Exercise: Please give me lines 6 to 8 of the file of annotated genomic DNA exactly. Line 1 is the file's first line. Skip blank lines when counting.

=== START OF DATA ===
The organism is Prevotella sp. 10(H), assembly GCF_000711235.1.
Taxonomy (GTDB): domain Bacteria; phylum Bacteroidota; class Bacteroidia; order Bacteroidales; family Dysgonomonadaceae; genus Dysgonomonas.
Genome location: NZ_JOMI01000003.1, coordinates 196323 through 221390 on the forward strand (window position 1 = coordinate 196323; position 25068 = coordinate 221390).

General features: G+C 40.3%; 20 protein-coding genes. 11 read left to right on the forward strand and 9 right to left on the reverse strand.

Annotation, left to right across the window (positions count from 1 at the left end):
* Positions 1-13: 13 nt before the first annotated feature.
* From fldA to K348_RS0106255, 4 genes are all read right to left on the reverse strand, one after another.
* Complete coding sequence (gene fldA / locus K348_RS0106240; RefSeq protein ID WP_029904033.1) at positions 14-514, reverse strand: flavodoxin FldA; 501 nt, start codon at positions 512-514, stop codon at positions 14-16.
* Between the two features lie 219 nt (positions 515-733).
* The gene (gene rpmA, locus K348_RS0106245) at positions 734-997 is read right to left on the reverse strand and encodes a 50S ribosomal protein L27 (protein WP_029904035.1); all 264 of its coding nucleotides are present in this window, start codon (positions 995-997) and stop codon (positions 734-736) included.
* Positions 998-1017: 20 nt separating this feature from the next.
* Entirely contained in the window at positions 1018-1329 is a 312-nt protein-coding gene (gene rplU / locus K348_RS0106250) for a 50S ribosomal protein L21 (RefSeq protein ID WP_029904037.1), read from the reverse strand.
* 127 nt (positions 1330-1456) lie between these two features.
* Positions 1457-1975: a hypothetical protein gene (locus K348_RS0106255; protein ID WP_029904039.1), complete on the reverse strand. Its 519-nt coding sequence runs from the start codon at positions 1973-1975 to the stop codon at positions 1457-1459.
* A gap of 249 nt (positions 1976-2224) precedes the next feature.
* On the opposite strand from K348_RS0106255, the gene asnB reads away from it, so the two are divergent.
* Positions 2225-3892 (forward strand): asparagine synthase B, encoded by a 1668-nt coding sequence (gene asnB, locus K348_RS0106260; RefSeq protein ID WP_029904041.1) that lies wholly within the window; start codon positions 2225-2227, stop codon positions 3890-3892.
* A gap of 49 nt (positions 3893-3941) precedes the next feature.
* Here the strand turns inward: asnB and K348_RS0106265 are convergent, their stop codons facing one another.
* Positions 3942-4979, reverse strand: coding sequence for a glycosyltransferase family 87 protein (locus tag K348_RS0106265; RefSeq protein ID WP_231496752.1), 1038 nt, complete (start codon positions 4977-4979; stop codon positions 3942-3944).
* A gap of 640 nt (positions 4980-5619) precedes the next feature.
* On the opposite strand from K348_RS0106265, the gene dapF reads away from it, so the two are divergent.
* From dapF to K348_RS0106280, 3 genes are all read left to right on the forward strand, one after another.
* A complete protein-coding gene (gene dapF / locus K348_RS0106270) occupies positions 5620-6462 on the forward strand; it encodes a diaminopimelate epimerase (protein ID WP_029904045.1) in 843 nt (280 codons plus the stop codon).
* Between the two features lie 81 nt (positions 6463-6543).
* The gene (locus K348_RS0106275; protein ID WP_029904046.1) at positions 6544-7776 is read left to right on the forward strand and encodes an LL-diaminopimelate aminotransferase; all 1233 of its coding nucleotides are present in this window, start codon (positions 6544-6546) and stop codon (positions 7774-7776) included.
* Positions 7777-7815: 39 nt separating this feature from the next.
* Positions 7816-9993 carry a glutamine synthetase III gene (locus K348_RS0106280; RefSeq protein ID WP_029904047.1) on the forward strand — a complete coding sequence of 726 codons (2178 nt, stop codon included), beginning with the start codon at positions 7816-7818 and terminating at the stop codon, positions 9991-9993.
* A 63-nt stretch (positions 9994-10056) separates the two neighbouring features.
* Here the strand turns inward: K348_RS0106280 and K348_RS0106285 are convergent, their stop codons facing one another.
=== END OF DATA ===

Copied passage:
* Positions 1-13: 13 nt before the first annotated feature.
* From fldA to K348_RS0106255, 4 genes are all read right to left on the reverse strand, one after another.
* Complete coding sequence (gene fldA / locus K348_RS0106240; RefSeq protein ID WP_029904033.1) at positions 14-514, reverse strand: flavodoxin FldA; 501 nt, start codon at positions 512-514, stop codon at positions 14-16.